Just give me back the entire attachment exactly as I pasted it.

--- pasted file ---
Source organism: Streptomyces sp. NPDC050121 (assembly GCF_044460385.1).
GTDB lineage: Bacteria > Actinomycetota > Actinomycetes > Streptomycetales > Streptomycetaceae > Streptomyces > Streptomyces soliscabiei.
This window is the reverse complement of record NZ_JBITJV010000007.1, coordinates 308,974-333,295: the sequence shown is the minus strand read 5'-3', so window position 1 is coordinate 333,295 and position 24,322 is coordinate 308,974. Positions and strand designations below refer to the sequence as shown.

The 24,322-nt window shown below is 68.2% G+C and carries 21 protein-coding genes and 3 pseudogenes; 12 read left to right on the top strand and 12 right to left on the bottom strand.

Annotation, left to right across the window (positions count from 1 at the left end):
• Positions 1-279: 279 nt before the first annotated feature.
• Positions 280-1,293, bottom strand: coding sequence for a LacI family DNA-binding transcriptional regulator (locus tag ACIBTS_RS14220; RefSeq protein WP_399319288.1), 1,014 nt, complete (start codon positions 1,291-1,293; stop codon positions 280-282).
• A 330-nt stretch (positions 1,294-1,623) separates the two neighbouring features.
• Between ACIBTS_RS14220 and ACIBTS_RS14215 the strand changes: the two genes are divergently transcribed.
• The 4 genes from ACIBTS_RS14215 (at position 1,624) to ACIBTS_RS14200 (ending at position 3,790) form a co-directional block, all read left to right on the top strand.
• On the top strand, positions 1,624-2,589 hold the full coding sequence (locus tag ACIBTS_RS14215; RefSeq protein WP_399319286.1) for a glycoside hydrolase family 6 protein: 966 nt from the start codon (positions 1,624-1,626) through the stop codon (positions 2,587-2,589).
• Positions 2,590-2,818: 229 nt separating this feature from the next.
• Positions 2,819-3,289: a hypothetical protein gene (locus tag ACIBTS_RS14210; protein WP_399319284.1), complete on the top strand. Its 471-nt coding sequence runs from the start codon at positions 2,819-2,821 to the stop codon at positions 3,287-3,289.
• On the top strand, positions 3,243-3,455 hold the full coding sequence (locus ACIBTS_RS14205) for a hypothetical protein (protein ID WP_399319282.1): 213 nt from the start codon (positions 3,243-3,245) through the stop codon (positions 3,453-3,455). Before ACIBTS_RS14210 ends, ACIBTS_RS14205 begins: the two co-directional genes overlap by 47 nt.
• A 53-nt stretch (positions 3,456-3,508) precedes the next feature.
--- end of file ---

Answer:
Source organism: Streptomyces sp. NPDC050121 (assembly GCF_044460385.1).
GTDB lineage: Bacteria > Actinomycetota > Actinomycetes > Streptomycetales > Streptomycetaceae > Streptomyces > Streptomyces soliscabiei.
This window is the reverse complement of record NZ_JBITJV010000007.1, coordinates 308,974-333,295: the sequence shown is the minus strand read 5'-3', so window position 1 is coordinate 333,295 and position 24,322 is coordinate 308,974. Positions and strand designations below refer to the sequence as shown.

The 24,322-nt window shown below is 68.2% G+C and carries 21 protein-coding genes and 3 pseudogenes; 12 read left to right on the top strand and 12 right to left on the bottom strand.

Annotation, left to right across the window (positions count from 1 at the left end):
• Positions 1-279: 279 nt before the first annotated feature.
• Positions 280-1,293, bottom strand: coding sequence for a LacI family DNA-binding transcriptional regulator (locus tag ACIBTS_RS14220; RefSeq protein WP_399319288.1), 1,014 nt, complete (start codon positions 1,291-1,293; stop codon positions 280-282).
• A 330-nt stretch (positions 1,294-1,623) separates the two neighbouring features.
• Between ACIBTS_RS14220 and ACIBTS_RS14215 the strand changes: the two genes are divergently transcribed.
• The 4 genes from ACIBTS_RS14215 (at position 1,624) to ACIBTS_RS14200 (ending at position 3,790) form a co-directional block, all read left to right on the top strand.
• On the top strand, positions 1,624-2,589 hold the full coding sequence (locus tag ACIBTS_RS14215; RefSeq protein WP_399319286.1) for a glycoside hydrolase family 6 protein: 966 nt from the start codon (positions 1,624-1,626) through the stop codon (positions 2,587-2,589).
• Positions 2,590-2,818: 229 nt separating this feature from the next.
• Positions 2,819-3,289: a hypothetical protein gene (locus tag ACIBTS_RS14210; protein WP_399319284.1), complete on the top strand. Its 471-nt coding sequence runs from the start codon at positions 2,819-2,821 to the stop codon at positions 3,287-3,289.
• On the top strand, positions 3,243-3,455 hold the full coding sequence (locus ACIBTS_RS14205) for a hypothetical protein (protein ID WP_399319282.1): 213 nt from the start codon (positions 3,243-3,245) through the stop codon (positions 3,453-3,455). Before ACIBTS_RS14210 ends, ACIBTS_RS14205 begins: the two co-directional genes overlap by 47 nt.
• A 53-nt stretch (positions 3,456-3,508) precedes the next feature.